Ragan vs. Hackworth and the News Release War

The Tennessee Democratic Party and state Rep. John Ragan, R-Oak Ridge, are stepping up a war of words over the freshman lawmaker’s voting record, with Democrats now saying Ragan is “in the pocket” of the school voucher lobby, reports Bob Fowler.
In a news release, Chip Forrester, the chairman of the state Democratic Party, blasts Ragan for supporting private school vouchers.
Ragan said he wasn’t going to respond to “every lie leveled by the Obama shills at the Tennessee Democratic Party.”
Ragan in June received what Forrester said was Ragan’s largest contribution — $5,000 — from Students First. That education reform group “pushes for school vouchers,” Forrester said. He said vouchers amount to “a tax break for wealthy Tennesseans” while diverting money from public schools.
Ragan said the group is nonpartisan and has been praised by both the Bush and Obama administrations as well as Governors Bredesen and Haslam.
Forrester said a voucher program could provide around $7,000 for families to spend on private school tuition, but many private schools charge much more, “leaving poor and working families a choice only on paper.”
“John Ragan has agreed with his corporate and political bosses every time they propose a new method to weaken public education in Tennessee,” Democratic Party official Jason L. Huff said.
Ragan said he has supported “measures like paying our teachers better and offering parents more choices.”
“Unlike my opponent, I do not believe the status quo is good enough, especially when it comes to our kids,” Ragan said in response to the Democratic criticisms.
Ragan is running for re-election Nov. 6 and is opposed by Democrat Jim Hackworth of Clinton, who Ragan unseated in 2010.

Note: Below are warring press releases from the two parties on the Hackworth-Ragan contest.

News release from House Republican Caucus:
NASHVILLE, TN – State House District 33 candidate Jim Hackworth has been on the defensive lately as voters have begun to ask him serious questions about his former voting record. Voting records reveal the former representative has a long history of supporting tax increases, runaway spending, and a larger, more intrusive government.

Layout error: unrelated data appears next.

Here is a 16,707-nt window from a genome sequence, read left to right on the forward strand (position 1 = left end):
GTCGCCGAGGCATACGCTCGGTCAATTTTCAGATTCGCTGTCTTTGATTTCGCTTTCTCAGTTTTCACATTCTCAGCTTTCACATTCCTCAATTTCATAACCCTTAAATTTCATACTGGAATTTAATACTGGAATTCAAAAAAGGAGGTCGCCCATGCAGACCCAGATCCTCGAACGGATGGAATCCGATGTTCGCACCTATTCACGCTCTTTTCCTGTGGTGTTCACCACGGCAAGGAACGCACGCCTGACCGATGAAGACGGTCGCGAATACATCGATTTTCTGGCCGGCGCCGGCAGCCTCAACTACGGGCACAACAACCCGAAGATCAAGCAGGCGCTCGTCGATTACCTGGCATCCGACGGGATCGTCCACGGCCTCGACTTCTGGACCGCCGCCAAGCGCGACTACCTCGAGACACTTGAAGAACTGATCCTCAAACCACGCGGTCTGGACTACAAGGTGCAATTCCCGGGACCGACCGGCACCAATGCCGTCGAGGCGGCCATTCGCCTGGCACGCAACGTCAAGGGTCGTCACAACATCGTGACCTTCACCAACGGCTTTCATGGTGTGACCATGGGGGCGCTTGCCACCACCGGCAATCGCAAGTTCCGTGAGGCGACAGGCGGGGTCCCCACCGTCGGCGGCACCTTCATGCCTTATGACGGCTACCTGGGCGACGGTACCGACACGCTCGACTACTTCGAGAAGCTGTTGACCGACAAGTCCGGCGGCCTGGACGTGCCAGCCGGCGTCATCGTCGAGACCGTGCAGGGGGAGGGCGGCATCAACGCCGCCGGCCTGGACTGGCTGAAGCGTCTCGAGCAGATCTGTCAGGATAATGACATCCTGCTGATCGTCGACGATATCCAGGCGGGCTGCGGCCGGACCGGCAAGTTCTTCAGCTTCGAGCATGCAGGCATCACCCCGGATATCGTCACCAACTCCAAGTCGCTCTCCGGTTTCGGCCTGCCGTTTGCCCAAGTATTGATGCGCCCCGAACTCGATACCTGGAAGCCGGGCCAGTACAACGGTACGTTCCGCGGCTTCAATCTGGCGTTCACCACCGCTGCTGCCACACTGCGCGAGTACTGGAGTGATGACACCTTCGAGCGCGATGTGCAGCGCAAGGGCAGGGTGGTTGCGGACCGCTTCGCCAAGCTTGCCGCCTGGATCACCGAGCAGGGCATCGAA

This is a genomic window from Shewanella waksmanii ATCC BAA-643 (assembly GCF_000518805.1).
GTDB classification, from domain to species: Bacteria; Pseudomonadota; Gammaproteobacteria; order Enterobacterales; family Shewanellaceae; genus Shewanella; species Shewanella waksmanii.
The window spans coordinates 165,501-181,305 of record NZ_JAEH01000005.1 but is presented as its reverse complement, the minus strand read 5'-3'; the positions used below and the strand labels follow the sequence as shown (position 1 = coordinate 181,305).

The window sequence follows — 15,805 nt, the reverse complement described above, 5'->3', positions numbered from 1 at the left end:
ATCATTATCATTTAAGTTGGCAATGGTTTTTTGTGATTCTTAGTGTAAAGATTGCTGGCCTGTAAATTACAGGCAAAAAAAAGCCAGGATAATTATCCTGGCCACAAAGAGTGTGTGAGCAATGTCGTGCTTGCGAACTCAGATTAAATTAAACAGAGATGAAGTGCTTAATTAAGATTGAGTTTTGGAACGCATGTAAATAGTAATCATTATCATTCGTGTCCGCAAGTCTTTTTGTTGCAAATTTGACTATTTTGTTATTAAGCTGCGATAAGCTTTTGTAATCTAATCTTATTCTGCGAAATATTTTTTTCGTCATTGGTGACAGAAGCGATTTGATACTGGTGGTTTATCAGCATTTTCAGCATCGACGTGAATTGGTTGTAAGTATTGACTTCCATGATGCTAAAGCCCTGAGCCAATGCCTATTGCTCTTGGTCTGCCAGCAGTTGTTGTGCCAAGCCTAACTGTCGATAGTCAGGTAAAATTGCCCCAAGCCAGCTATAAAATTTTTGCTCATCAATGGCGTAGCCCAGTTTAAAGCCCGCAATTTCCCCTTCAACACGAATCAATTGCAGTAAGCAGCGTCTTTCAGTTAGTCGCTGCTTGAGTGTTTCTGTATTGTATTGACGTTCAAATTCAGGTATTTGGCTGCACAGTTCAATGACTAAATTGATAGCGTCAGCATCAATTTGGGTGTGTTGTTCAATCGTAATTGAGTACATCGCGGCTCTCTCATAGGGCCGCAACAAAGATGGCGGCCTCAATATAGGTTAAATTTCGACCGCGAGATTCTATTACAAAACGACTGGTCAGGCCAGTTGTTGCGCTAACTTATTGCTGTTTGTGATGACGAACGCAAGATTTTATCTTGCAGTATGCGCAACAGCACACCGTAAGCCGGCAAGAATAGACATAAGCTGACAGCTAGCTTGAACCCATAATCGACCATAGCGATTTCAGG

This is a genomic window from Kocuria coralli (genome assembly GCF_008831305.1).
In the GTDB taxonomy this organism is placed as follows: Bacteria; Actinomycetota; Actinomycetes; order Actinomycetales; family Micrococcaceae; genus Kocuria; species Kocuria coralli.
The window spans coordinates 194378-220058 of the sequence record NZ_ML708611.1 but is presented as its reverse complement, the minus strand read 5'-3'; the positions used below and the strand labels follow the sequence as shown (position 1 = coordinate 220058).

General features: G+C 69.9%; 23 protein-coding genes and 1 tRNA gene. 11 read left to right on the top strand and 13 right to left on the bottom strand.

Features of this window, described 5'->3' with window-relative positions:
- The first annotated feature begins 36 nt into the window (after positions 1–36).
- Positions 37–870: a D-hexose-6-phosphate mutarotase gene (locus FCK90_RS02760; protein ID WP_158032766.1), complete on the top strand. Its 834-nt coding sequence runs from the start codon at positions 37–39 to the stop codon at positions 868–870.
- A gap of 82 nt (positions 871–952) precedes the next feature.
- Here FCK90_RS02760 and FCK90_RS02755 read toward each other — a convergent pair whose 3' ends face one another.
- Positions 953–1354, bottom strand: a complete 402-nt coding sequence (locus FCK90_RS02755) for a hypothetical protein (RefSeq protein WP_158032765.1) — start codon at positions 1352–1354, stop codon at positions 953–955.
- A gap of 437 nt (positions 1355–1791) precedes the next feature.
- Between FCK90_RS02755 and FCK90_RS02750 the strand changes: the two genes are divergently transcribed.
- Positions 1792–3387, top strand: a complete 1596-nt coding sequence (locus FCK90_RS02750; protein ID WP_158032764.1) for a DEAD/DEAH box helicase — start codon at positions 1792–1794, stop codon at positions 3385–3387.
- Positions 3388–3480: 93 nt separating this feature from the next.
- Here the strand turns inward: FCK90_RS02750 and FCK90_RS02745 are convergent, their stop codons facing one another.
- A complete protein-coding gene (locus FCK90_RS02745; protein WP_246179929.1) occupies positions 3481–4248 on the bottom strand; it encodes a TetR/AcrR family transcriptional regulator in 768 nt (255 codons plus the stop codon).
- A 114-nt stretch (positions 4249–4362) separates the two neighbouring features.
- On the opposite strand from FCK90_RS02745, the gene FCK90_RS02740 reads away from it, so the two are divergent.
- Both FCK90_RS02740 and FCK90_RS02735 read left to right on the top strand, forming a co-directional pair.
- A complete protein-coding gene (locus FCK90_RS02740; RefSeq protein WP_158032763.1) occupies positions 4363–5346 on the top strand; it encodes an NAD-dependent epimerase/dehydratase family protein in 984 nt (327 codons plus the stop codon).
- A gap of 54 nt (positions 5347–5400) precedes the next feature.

“The voters rejected Jim Hackworth two years ago because his record of supporting big government came to light,” said House Majority Leader Gerald McCormick “I urge the voters to once again look seriously at Jim Hackworth’s history of supporting reckless, Washington DC-style policies that are sending this country down the wrong path at an alarming pace. John Ragan knows less government and lower taxes will bring jobs and prosperity to Anderson County.”
McCormick continued, “The people of Anderson County know Jim Hackworth is completely out of touch. Supporting job-killing legislation, sending tax dollars to Planned Parenthood, and voting against a bill that stood up to Obamacare are just a few examples of Jim Hackworth’s liberal record.”
Specifically, over Hackworth’s six years in office, the state budget grew by nearly $10 billion. In contrast, John Ragan voted to cut the state budget by nearly 2 percent this year. And while Hackworth voted to raise taxes by almost $250 million, Ragan voted for more than $130 million in tax cuts. Tax cuts versus tax increases, pro-life versus taxpayer-funded abortion, and pro-job legislation versus job-killing regulations. Anderson County’s choice couldn’t be more clear.

News release from Tennessee Democratic party:
NASHVILLE, Tenn. – State Rep. John Ragan’s support for private school vouchers could break the backbone of the middle class: Tennessee’s public schools.
“John Ragan’s support of private school vouchers amounts to a tax break for wealthy Tennesseans and it’s paid for by diverting millions away from the schools our working and middle class families rely on,” said Chip Forrester, chairman of the Tennessee Democratic Party. “Instead of handing out vouchers of false hope that fail to even cover the cost of tuition at many private academies, we should renew our commitment to student achievement by strengthening the schools we have, keeping class sizes small and empowering great teachers.”
Currently school districts in Tennessee get a set amount of funding for each student enrolled. In general terms, a new voucher program could provide parents with a coupon worth around $7,000 to spend on tuition at a private school — though the private schools could still reject their child’s application. One of Gov. Bill Haslam’s top education deputies says the trouble is many private schools in Tennessee cost double or triple the value of the voucher, leaving poor and working families a choice only on paper.
“Ragan’s support for private school vouchers looks like virtual schools 2.0, another multi-million dollar waste of our tax dollars that punishes our children and rewards special interests,” Forrester said. “If we want our children prepared to compete for the jobs of the future, we cannot afford to waste one more dollar on unaccountable schemes that defraud taxpayers and shortchange our children’s future.”
In June of this year Ragan accepted a $5000 contribution from Students First, an education reform group that pushes for school voucher programs in a number of states. The donation was the largest from any of Ragan’s contributors.

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